"That Hickock's got a sense of humor. They was telling me how, about an hour ago, one of the guards says to him, 'This must be the longest night of your life.' And Hickock, he laughs and says, 'No. The shortest.'"
"Did you hear about Hickock's eyes? He left them to an eye doctor. Soon as they cut him down, this doctor's gonna yank out his eyes and stick them in somebody else's head. Can't say I'd want to be that somebody. I'd feel peculiar with them eyes in my head."
"Christ! Is that rain? All the windows down! My new Chevy. Christ!"
The sudden rain rapped the high warehouse roof. The sound, not unlike the rat-a-tat-tat of parade drums, heralded Hickock's arrival. Accompanied by six guards and a prayer-murmuring chaplain, he entered the death place handcuffed and wearing an ugly harness of leather straps that bound his arms to his torso. At the foot of the gallows the warden read to him the official order of execution, a two-page document; and as the warden read, Hickock's eyes, enfeebled by half a decade of cell shadows, roamed the little audience until, not seeing what he sought, he asked the nearest guard, in a whisper, if any member of the Clutter family was present. When he was told no, the prisoner seemed disappointed, as though he thought the protocol surrounding this ritual of vengeance was not being properly observed.
As is customary, the warden, having finished his recitation, asked the condemned man whether he had any last statement to make. Hickock nodded. "I just want to say I hold no hard feelings. You people are sending me to a better world than this ever was"; then, as if to emphasize the point, he shook hands with the four men mainly responsible for his capture and conviction, all of whom had requested permission to attend the executions: K. B. I. Agents Roy Church, Clarence Duntz, Harold Nye, and Dewey himself. "Nice to see you," Hickock said with his most charming smile; it was as if he were greeting guests at his own funeral.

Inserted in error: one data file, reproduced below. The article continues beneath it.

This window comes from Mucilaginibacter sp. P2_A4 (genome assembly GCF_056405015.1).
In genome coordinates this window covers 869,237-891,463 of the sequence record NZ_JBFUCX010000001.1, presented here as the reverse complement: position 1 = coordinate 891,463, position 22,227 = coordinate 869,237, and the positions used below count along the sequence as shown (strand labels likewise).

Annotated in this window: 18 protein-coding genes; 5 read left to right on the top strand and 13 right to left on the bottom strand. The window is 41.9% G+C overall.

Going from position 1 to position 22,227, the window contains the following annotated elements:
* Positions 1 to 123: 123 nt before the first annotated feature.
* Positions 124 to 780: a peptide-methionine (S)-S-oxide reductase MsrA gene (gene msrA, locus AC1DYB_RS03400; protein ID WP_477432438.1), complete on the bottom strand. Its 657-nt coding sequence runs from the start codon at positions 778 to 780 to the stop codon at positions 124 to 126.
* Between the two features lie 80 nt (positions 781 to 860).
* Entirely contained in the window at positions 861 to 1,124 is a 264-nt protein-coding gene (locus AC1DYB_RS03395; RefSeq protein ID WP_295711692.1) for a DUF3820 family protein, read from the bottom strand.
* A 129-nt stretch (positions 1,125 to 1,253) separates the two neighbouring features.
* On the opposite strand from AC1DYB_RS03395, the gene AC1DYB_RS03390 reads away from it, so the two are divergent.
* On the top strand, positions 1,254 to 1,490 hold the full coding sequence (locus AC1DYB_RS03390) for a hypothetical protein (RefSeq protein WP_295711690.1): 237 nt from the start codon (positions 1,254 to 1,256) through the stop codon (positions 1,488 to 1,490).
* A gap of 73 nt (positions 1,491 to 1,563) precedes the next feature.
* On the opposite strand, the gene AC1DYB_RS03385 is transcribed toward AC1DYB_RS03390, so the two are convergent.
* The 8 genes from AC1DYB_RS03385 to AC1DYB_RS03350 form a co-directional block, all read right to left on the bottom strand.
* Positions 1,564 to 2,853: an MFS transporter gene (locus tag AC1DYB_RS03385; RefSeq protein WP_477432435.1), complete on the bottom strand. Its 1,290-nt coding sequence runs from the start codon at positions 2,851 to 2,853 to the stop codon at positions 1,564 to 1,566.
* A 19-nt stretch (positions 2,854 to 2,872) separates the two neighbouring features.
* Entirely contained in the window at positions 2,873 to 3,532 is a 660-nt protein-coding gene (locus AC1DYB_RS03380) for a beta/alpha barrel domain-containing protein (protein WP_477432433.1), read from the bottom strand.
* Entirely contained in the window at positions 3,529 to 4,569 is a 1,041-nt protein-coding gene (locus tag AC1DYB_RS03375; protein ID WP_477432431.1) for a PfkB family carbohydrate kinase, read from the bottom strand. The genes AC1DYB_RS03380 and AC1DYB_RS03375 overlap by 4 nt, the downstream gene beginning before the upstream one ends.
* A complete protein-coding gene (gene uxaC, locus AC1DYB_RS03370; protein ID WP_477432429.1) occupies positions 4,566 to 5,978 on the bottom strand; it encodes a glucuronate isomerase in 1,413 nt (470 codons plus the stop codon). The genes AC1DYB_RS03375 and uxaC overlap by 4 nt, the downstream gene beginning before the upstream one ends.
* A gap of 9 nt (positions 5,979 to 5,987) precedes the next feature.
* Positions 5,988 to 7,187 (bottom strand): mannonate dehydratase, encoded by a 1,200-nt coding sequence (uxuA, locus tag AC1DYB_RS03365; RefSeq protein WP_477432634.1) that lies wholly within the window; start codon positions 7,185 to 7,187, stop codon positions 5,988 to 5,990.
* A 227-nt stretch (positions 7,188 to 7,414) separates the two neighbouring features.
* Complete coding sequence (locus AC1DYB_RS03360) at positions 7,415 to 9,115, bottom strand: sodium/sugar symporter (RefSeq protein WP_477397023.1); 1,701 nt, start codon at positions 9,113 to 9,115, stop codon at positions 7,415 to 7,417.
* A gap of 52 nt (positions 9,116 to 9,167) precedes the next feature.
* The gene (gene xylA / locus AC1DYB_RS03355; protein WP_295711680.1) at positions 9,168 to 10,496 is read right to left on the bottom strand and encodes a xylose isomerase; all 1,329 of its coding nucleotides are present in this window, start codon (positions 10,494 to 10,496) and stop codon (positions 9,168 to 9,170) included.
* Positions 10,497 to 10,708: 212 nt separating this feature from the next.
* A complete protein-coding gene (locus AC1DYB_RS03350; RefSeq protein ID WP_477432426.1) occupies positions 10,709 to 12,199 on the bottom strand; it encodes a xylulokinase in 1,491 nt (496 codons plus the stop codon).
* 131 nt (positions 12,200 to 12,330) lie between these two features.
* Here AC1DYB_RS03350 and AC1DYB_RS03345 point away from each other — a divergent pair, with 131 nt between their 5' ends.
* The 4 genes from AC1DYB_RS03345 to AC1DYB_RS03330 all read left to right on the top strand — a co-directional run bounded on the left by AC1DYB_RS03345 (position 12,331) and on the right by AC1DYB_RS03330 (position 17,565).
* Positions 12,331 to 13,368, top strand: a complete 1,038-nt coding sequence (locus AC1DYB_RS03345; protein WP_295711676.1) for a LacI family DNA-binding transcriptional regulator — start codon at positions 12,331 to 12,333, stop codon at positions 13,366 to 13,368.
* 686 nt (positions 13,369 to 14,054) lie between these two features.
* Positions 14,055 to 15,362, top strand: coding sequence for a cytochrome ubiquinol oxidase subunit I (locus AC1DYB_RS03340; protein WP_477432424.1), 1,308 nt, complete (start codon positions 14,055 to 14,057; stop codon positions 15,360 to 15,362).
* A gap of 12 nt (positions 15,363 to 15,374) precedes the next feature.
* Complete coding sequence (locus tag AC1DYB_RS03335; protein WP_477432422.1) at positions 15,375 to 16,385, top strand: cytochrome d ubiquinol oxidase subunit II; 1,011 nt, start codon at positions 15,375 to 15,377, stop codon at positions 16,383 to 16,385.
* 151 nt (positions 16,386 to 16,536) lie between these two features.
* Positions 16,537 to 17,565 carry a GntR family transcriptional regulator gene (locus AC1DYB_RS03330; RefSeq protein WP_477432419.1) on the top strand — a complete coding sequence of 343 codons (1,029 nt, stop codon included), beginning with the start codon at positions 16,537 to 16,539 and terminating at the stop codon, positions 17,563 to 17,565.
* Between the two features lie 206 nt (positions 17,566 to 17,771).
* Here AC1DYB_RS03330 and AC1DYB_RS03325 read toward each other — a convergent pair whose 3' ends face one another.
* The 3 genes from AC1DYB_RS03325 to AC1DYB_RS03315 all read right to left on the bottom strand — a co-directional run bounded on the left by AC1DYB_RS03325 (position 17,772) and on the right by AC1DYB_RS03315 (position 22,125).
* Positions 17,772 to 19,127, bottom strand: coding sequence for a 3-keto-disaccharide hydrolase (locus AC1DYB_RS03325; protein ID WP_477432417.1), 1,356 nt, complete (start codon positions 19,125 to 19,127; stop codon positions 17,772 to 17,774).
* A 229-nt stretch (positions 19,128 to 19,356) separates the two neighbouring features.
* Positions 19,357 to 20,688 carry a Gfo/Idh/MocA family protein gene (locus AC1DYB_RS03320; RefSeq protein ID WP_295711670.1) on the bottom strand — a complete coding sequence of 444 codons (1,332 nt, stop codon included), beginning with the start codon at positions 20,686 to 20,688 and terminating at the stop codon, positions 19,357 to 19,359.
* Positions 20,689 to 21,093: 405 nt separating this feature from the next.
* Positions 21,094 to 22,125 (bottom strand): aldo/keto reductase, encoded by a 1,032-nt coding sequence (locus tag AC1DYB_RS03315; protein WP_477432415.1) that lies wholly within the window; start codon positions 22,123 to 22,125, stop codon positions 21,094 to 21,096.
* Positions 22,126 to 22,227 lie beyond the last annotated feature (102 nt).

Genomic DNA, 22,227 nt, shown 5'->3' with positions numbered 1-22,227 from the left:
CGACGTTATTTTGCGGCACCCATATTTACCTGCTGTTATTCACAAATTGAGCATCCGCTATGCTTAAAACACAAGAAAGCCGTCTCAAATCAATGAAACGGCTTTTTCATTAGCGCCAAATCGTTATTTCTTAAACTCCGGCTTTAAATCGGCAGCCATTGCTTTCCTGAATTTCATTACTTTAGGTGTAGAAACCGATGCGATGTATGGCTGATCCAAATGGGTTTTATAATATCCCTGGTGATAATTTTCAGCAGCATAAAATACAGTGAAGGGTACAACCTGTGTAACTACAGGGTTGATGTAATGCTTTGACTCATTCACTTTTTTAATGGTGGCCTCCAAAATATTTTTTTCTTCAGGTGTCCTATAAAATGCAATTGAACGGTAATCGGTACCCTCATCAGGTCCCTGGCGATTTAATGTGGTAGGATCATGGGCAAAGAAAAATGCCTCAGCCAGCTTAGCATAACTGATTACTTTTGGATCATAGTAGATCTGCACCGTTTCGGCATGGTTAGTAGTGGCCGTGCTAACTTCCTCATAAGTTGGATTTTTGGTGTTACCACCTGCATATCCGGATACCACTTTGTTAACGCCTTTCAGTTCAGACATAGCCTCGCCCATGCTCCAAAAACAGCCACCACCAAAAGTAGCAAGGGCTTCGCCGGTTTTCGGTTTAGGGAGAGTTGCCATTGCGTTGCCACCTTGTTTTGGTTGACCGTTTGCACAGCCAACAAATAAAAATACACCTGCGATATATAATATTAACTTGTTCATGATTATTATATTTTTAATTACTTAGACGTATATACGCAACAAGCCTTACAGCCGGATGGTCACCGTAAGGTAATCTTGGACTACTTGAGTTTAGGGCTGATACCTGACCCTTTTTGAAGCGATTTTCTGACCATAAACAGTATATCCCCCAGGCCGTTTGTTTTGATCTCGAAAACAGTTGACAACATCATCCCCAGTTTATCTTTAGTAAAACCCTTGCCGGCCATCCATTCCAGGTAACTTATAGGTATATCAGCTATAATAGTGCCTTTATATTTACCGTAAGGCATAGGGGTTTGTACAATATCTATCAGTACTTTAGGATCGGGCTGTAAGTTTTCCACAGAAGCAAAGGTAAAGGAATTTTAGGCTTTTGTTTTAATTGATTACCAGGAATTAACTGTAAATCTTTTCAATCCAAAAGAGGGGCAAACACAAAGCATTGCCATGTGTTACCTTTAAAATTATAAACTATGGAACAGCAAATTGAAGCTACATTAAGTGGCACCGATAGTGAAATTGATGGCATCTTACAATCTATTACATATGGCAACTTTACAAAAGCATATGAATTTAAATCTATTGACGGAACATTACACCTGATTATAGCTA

The hangman coughed - impatiently lifted his cowboy hat and settled it again, a gesture somehow reminiscent of a turkey buzzard huffing, then smoothing its neck feathers - and Hickock, nudged by an attendant, mounted the scaffold steps. "The Lord giveth, the Lord taketh away. Blessed is the name of the Lord," the chaplain intoned, as the rain sound accelerated, as the noose was fitted, and as a delicate black mask was tied round the prisoner's eyes. "May the Lord have mercy on your soul." The trapdoor opened, and Hickock hung for all to see a full twenty minutes before the prison doctor at last said, "I pronounce this man dead." A hearse, its blazing headlights beaded with rain, drove into the warehouse, and the body, placed on a litter and shrouded under a blanket, was carried to the hearse and out into the night. Staring after it, Roy Church shook his head: "I never would have believed he had the guts. To take it like he did. I had him tagged a coward."
The man to whom he spoke, another detective, said, "Aw, Roy. The guy was a punk. A mean bastard. He deserved it." Church, with thoughtful eyes, continued to shake his head. While waiting for the second execution, a reporter and a guard conversed. The reporter said, "This your first hanging?"
"I seen Lee Andrews."
"This here's my first."
"Yeah. How'd you like it?"
The reporter pursed his lips. "Nobody in our office wanted the assignment. Me either. But it wasn't as bad as I thought it would be. Just like jumping off a diving board. Only with a rope around your neck."
"They don't feel nothing. Drop, snap, and that's it. They don't feel nothing."
"Are you sure? I was standing right close. I could hear him gasping for breath."
"Uh-huh, but he don't feel nothing. Wouldn't be humane if he did."
"Well. And I suppose they feed them a lot of pills. Sedatives."
"Hell, no. Against the rules. Here comes Smith."
"Gosh, I didn't know he was such a shrimp."
'Yeah, he's little. But so is a tarantula."
As he was brought into the warehouse, Smith recognized his old foe, Dewey; he stopped chewing a hunk of Doublemint gum he had in his mouth, and grinned and winked at Dewey, jaunty and mischievous. But after the warden asked if he had anything to say, his expression was sober. His sensitive eyes gazed gravely at the surrounding faces, swerved up to the shadowy hangman, then downward to his own manacled hands. He looked at his fingers, which were stained with ink and paint, for he'd spent his final three years on Death Row painting self-portraits and pictures of children, usually the children of inmates who supplied him with photographs of their seldom-seen progeny. "I think," he said, "it's a helluva thing to take a life in this manner. I don't believe in capital punishment, morally or legally. Maybe I had something to contribute, something - " His assurance faltered; shyness blurred his voice, lowered it to a just audible level. "It would be meaningless to apologize for what I did. Even inappropriate. But I do. I apologize."